2 February 1809
The play moves slowly by contemporary standards, slow as a novel, slow as the Mississippi. It’s set in New Orleans. Blanche Dubois played here expertly by Susan Stevens arrives at her sister’s house in the French Quarter -- only to “blanche” at the violence and sexuality of her Polish brother-in-law, Stanley Kowalski (Jeffrey Coon). The play is easily construed as a 40s Freudian battle between Blanche and Stanley for the soul of Blanche’s sister, Stella (Sandra Struthers). Stella is the vibrant and healthy star to which the ethereal Blanche and the carnal Stanley can only aspire.
Stanley wins. He breaks Blanche. “Whoever you are,” a confused Blanche says to the psychiatrist who leads her away at the play’s end, “I have always depended on the kindness of strangers.” Williams himself finally succumbed to just such a liquor and pill-fueled madness. And what did the Hays Office change?
The Blanche in the play had unknowingly married a closeted gay man. When she learned the truth, she cruelly drove him to suicide. Such things happen; and their representation ran uncensored on a Philadelphia stage in 1947. But a mass audience in a 1950s movie house could not be subjected to, as they said, degenerates and perverts. Williams was forced to re-imagine Blanche’s husband as poet. He was a poet killed by his wife’s bad notice.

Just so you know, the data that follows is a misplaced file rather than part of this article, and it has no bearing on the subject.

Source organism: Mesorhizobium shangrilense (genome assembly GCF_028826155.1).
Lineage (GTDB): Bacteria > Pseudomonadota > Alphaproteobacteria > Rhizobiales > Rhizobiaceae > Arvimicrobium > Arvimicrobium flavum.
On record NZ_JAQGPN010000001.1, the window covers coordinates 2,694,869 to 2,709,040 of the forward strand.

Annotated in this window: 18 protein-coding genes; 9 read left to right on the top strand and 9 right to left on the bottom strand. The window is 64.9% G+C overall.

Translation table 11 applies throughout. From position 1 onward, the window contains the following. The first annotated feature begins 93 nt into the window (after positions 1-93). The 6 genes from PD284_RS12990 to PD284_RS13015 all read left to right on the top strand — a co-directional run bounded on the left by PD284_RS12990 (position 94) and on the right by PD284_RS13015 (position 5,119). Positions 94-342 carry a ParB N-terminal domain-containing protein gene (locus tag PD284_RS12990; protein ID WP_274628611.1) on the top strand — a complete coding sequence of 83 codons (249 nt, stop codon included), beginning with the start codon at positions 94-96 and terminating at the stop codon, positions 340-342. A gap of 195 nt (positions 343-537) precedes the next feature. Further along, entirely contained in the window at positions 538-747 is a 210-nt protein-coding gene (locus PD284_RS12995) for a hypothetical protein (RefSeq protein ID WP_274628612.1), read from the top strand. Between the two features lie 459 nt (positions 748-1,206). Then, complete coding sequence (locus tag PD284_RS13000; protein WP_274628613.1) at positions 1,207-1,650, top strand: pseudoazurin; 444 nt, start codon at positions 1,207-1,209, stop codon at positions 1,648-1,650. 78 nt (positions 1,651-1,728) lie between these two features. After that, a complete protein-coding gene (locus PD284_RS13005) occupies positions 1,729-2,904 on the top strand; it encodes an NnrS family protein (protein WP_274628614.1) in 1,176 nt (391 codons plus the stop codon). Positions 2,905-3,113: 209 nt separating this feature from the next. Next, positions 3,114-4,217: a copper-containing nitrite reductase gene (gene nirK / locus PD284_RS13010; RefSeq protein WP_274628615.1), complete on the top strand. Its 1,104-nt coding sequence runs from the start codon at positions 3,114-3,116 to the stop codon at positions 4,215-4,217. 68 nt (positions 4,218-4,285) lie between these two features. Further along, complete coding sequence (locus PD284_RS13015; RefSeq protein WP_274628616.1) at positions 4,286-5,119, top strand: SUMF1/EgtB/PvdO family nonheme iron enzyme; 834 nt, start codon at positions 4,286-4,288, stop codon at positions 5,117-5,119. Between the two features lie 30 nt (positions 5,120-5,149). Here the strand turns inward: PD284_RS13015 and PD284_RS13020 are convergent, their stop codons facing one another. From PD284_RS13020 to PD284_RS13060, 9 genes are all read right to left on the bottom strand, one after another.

Vivien Leigh, who played Blanche in London and in the subsequent film, considered the change ludicrous. Leigh of course knew madness firsthand. And yet, as a poet myself, I kind of like the film’s suicidal husband. My aunt said very mean things about my verse. If I had shot myself like Blanche’s husband, she’d have felt really bad. I should have done it! It’s too late now though. My aunt ultimately went crazier than Blanche. But the etiology was not some guilty Freudian unconscious. It was a brain tumor.
Yes, being a poet can be a serious bitch. Nor is it ever easy being gay -- even in 2009. The beautiful gay daughter of two of my most brilliant friends recently killed herself. Yet perhaps it’s easier to be gay now than it was in 1947. Some things may eventually change for the better. People used to believe in progress. Great plays like Street Car Named Desire help.
[Libby Rosof and Roberta Fallon posted an earlier version of this “review” the morning after opening night in their lively Philly Art Blog:
It is festooned with photos and a clip from the film.]